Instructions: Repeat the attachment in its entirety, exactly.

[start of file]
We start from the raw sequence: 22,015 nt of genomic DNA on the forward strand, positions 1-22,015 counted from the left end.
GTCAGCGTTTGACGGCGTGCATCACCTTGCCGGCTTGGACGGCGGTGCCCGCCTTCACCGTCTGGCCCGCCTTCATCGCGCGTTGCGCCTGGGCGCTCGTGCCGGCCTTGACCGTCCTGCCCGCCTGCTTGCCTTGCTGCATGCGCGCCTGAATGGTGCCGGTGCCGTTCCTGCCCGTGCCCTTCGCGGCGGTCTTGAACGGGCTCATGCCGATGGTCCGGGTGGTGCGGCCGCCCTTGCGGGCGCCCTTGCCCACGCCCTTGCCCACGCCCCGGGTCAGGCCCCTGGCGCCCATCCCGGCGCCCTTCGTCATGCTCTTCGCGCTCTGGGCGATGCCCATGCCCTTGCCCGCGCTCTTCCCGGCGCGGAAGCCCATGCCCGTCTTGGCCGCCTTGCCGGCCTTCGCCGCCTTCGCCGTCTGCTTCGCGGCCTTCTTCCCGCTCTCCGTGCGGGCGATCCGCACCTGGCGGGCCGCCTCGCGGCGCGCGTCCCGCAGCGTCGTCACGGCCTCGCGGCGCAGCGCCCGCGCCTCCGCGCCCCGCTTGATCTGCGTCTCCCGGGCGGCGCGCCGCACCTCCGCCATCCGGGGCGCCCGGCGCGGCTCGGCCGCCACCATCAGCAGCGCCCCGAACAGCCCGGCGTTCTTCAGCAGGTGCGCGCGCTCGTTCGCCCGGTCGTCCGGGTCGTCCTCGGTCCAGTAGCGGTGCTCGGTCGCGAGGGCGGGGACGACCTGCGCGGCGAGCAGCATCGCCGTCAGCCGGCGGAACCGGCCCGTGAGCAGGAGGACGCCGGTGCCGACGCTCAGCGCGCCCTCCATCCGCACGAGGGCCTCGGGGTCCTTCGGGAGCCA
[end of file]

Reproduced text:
We start from the raw sequence: 22,015 nt of genomic DNA on the forward strand, positions 1-22,015 counted from the left end.
GTCAGCGTTTGACGGCGTGCATCACCTTGCCGGCTTGGACGGCGGTGCCCGCCTTCACCGTCTGGCCCGCCTTCATCGCGCGTTGCGCCTGGGCGCTCGTGCCGGCCTTGACCGTCCTGCCCGCCTGCTTGCCTTGCTGCATGCGCGCCTGAATGGTGCCGGTGCCGTTCCTGCCCGTGCCCTTCGCGGCGGTCTTGAACGGGCTCATGCCGATGGTCCGGGTGGTGCGGCCGCCCTTGCGGGCGCCCTTGCCCACGCCCTTGCCCACGCCCCGGGTCAGGCCCCTGGCGCCCATCCCGGCGCCCTTCGTCATGCTCTTCGCGCTCTGGGCGATGCCCATGCCCTTGCCCGCGCTCTTCCCGGCGCGGAAGCCCATGCCCGTCTTGGCCGCCTTGCCGGCCTTCGCCGCCTTCGCCGTCTGCTTCGCGGCCTTCTTCCCGCTCTCCGTGCGGGCGATCCGCACCTGGCGGGCCGCCTCGCGGCGCGCGTCCCGCAGCGTCGTCACGGCCTCGCGGCGCAGCGCCCGCGCCTCCGCGCCCCGCTTGATCTGCGTCTCCCGGGCGGCGCGCCGCACCTCCGCCATCCGGGGCGCCCGGCGCGGCTCGGCCGCCACCATCAGCAGCGCCCCGAACAGCCCGGCGTTCTTCAGCAGGTGCGCGCGCTCGTTCGCCCGGTCGTCCGGGTCGTCCTCGGTCCAGTAGCGGTGCTCGGTCGCGAGGGCGGGGACGACCTGCGCGGCGAGCAGCATCGCCGTCAGCCGGCGGAACCGGCCCGTGAGCAGGAGGACGCCGGTGCCGACGCTCAGCGCGCCCTCCATCCGCACGAGGGCCTCGGGGTCCTTCGGGAGCCA